# Intro to Computer Vision

```Introduction to Computer Vision
CS / ECE 181B
Tues, May 18, 2004
Ack: Matthew Turk (slides)
Outline
• Lambertian and Specular surfaces
• Bidirectional reflectance distribution function (BRDF)
• Reflectance Map
• Photometric Stereo
• In creating and interpreting images, we need to understand
two things:
– Geometry – Where scene points appear in the image (image
locations)
– Radiometry – How “bright” they are (image values)
• Geometric enables us to know something about the scene
location of a point imaged at pixel (u, v)
• Radiometric enables us to know what a pixel value
implies about surface lightness and illumination
• This is relevant to both computer vision and computer
graphics
– Ray tracing
• Radiometry is the measurement of light
– Actually, electromagnetic energy
• Imaging starts with light sources
– Emitting photons – quanta of light energy
– The sun, artificial lighting, candles, fire, blackbody radiators …
• Light energy interact with surfaces
– Reflection, refraction, absorption, fluorescence…
– Also atmospheric effects (not just solid surfaces)
• Light energy from sources and surfaces gets imaged by a
camera
– Through a lens, onto a sensor array, finally to pixel values – an
image!
Ray tracing
Reversible:
- From camera to light sources
- From light sources to camera
light source
pixels
visibility?
reflection
surface
camera
center
What’s the intensity value (and color) at this pixel?
Computer graphics examples
CG example: Pixar
Geri’s Game
1997 Oscar Award
Best Animated Short Film
• The illumination model describes how light interacts with
the surface
– A set of calculations for determining color and intensity at a given
surface point, given a lighting model (model of light sources)
– E.g., what color is that point on that surface?
– Local vs. global
 Whether or not computation takes into account other elements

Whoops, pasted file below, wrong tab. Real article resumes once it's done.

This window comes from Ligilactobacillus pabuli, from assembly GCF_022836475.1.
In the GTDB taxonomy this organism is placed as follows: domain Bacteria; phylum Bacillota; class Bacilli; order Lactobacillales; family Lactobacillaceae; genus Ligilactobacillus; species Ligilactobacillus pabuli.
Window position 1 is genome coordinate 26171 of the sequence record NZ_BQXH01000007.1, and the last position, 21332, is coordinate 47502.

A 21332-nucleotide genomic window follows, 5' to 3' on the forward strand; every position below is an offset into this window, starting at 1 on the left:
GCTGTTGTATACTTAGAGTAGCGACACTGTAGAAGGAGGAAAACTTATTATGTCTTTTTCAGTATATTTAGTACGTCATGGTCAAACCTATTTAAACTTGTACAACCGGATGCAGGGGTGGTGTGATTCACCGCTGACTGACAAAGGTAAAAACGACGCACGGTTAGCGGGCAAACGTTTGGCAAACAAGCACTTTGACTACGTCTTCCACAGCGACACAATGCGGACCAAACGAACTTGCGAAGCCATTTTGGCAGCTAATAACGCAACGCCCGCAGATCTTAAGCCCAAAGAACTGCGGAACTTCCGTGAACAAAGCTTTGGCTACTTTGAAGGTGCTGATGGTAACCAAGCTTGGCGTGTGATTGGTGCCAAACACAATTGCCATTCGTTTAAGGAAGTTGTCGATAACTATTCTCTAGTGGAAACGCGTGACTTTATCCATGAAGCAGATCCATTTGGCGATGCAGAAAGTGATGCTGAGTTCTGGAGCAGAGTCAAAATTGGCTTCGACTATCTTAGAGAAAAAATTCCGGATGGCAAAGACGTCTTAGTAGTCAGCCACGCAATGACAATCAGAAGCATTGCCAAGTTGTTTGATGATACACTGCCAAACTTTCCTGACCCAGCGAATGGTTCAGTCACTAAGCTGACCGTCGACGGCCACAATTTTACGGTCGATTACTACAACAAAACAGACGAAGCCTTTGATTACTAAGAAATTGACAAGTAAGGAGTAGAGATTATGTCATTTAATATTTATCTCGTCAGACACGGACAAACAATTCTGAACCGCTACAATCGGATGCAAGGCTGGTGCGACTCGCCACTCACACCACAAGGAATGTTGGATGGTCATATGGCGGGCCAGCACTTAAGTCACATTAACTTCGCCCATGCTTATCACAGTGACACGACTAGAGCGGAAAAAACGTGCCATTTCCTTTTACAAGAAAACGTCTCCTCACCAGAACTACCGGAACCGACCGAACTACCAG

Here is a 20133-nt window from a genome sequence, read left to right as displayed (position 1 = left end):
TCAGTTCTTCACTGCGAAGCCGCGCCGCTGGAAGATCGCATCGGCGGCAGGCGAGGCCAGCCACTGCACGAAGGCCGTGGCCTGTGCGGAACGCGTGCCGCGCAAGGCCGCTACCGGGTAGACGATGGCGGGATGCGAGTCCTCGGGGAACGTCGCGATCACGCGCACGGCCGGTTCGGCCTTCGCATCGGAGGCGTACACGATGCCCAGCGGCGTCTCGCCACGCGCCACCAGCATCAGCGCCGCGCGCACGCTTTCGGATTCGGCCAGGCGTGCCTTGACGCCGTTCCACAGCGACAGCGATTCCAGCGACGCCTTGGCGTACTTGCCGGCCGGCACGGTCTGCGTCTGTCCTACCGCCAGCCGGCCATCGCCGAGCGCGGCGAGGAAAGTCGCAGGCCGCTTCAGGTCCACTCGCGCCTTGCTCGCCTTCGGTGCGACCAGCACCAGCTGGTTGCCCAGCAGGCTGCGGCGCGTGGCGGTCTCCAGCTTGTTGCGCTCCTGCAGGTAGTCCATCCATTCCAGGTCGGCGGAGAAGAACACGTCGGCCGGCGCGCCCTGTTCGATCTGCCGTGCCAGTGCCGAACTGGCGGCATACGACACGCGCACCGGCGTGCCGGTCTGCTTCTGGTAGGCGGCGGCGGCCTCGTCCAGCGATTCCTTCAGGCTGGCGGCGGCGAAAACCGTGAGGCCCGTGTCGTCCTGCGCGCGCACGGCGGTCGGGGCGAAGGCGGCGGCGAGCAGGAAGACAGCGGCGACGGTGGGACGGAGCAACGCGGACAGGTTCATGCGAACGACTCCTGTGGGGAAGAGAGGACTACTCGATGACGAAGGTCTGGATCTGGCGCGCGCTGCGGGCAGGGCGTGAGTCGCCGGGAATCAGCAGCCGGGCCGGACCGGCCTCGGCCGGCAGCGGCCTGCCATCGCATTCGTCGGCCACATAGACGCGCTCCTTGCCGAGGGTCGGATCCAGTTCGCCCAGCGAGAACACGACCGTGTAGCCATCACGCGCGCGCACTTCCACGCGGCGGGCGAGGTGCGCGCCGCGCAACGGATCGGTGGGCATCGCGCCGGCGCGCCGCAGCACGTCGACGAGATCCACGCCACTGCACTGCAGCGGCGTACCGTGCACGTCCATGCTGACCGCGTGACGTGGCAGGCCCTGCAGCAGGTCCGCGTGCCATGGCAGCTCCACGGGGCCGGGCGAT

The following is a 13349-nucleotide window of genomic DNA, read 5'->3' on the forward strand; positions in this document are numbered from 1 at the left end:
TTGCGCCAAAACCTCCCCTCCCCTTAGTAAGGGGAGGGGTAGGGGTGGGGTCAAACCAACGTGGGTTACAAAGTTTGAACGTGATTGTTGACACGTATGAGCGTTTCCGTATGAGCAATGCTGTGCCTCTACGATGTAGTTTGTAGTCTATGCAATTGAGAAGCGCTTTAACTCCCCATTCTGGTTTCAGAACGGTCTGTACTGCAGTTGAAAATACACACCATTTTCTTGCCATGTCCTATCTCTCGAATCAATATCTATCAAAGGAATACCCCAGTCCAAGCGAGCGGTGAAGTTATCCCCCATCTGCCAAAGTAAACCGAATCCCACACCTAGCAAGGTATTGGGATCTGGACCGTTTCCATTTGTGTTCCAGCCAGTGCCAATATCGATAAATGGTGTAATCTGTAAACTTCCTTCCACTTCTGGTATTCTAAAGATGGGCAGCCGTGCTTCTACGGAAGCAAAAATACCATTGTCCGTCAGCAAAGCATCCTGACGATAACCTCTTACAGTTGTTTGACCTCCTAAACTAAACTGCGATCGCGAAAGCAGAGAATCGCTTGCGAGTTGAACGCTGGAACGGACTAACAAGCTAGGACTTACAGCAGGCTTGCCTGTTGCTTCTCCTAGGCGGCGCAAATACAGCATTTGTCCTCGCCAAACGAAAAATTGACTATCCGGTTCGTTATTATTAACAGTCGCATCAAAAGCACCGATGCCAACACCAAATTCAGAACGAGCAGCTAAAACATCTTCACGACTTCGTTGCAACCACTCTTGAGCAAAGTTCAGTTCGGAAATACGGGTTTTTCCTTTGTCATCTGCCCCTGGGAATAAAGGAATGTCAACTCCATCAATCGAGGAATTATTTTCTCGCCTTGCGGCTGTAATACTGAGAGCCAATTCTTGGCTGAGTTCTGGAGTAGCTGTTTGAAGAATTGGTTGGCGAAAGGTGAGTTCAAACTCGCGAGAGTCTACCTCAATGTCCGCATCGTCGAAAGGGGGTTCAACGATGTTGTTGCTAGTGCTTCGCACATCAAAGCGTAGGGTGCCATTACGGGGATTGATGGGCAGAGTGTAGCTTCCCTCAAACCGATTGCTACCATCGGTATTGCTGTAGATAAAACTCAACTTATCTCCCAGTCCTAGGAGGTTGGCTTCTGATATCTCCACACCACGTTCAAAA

in the scene (local model doesn’t)
– May be empirical or experimental
– Should model the effects of ambient light, incident light, surface
reflection (diffuse and specular), etc.
Illumination models
• An illumination model is a function of
– Time (exposure time)
– Position and orientation of
 Object surface
 Lighting sources
 Camera
– Wavelength of
 Lighting sources
 Surface reflectance function
– Surface albedo ()
 The fraction of incident light that is reflected by the surface,
independent of wavelength
 Corresponds to intuitive notion of surface lightness
Three surface reflectance functions/models
Ideal diffuse
(Lambertian)
Ideal
specular
Directional
diffuse
Cook-Torrance Model
Different parameters give different surface appearances
• Radiometry – the science of measurement of
– The complete EM spectrum (not just visible light)
• To understand radiometry, we have to understand the
notions of foreshortening and solid angle
Foreshortening
• Principal of foreshortening – When a patch of area A is
tilted at an angle  with respect to a distant view point p, it
appears to have an area A cos 
• This is true for viewing a light source from the point of
view of a surface patch; and also for viewing a surface
patch from the point of view of a light source

Which plate will heat faster?
Solid angle
• Around any point on a surface is a hemisphere of
directions
– Parameterized by two angles,  and 
• We’ll be considering light entering and exiting such
hemispheres
Solid angle
• Solid angle of a cone of directions – the area cut out by the
cone on the unit sphere
– Solid angle () = surface area at r=1
–  = A/r2
• Solid angle of a complete sphere = 4π steradians (sr)
What’s the area of a circle?